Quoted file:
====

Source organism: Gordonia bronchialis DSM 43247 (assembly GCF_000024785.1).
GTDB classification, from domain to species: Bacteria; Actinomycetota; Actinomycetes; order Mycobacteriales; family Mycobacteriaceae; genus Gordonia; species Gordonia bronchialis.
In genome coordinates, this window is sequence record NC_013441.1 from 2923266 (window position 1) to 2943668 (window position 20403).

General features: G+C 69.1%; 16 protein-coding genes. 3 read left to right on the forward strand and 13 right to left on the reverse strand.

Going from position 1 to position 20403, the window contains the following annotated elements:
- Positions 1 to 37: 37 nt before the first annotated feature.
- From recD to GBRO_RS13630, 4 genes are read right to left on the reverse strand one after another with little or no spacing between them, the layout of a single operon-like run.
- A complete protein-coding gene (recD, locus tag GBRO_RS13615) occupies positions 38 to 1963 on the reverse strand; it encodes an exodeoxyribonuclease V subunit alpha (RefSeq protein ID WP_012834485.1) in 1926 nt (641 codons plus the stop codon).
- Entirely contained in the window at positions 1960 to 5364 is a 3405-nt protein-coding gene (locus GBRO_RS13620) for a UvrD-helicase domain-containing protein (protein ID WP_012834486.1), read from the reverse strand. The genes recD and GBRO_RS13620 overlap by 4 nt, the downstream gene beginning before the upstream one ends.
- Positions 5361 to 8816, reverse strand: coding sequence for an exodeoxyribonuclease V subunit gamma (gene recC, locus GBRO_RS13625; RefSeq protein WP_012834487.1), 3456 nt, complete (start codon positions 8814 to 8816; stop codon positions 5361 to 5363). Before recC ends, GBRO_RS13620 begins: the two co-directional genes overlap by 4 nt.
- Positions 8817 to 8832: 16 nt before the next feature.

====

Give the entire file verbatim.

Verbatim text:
Source organism: Gordonia bronchialis DSM 43247 (assembly GCF_000024785.1).
GTDB classification, from domain to species: Bacteria; Actinomycetota; Actinomycetes; order Mycobacteriales; family Mycobacteriaceae; genus Gordonia; species Gordonia bronchialis.
In genome coordinates, this window is sequence record NC_013441.1 from 2923266 (window position 1) to 2943668 (window position 20403).

General features: G+C 69.1%; 16 protein-coding genes. 3 read left to right on the forward strand and 13 right to left on the reverse strand.

Going from position 1 to position 20403, the window contains the following annotated elements:
- Positions 1 to 37: 37 nt before the first annotated feature.
- From recD to GBRO_RS13630, 4 genes are read right to left on the reverse strand one after another with little or no spacing between them, the layout of a single operon-like run.
- A complete protein-coding gene (recD, locus tag GBRO_RS13615) occupies positions 38 to 1963 on the reverse strand; it encodes an exodeoxyribonuclease V subunit alpha (RefSeq protein ID WP_012834485.1) in 1926 nt (641 codons plus the stop codon).
- Entirely contained in the window at positions 1960 to 5364 is a 3405-nt protein-coding gene (locus GBRO_RS13620) for a UvrD-helicase domain-containing protein (protein ID WP_012834486.1), read from the reverse strand. The genes recD and GBRO_RS13620 overlap by 4 nt, the downstream gene beginning before the upstream one ends.
- Positions 5361 to 8816, reverse strand: coding sequence for an exodeoxyribonuclease V subunit gamma (gene recC, locus GBRO_RS13625; RefSeq protein WP_012834487.1), 3456 nt, complete (start codon positions 8814 to 8816; stop codon positions 5361 to 5363). Before recC ends, GBRO_RS13620 begins: the two co-directional genes overlap by 4 nt.
- Positions 8817 to 8832: 16 nt before the next feature.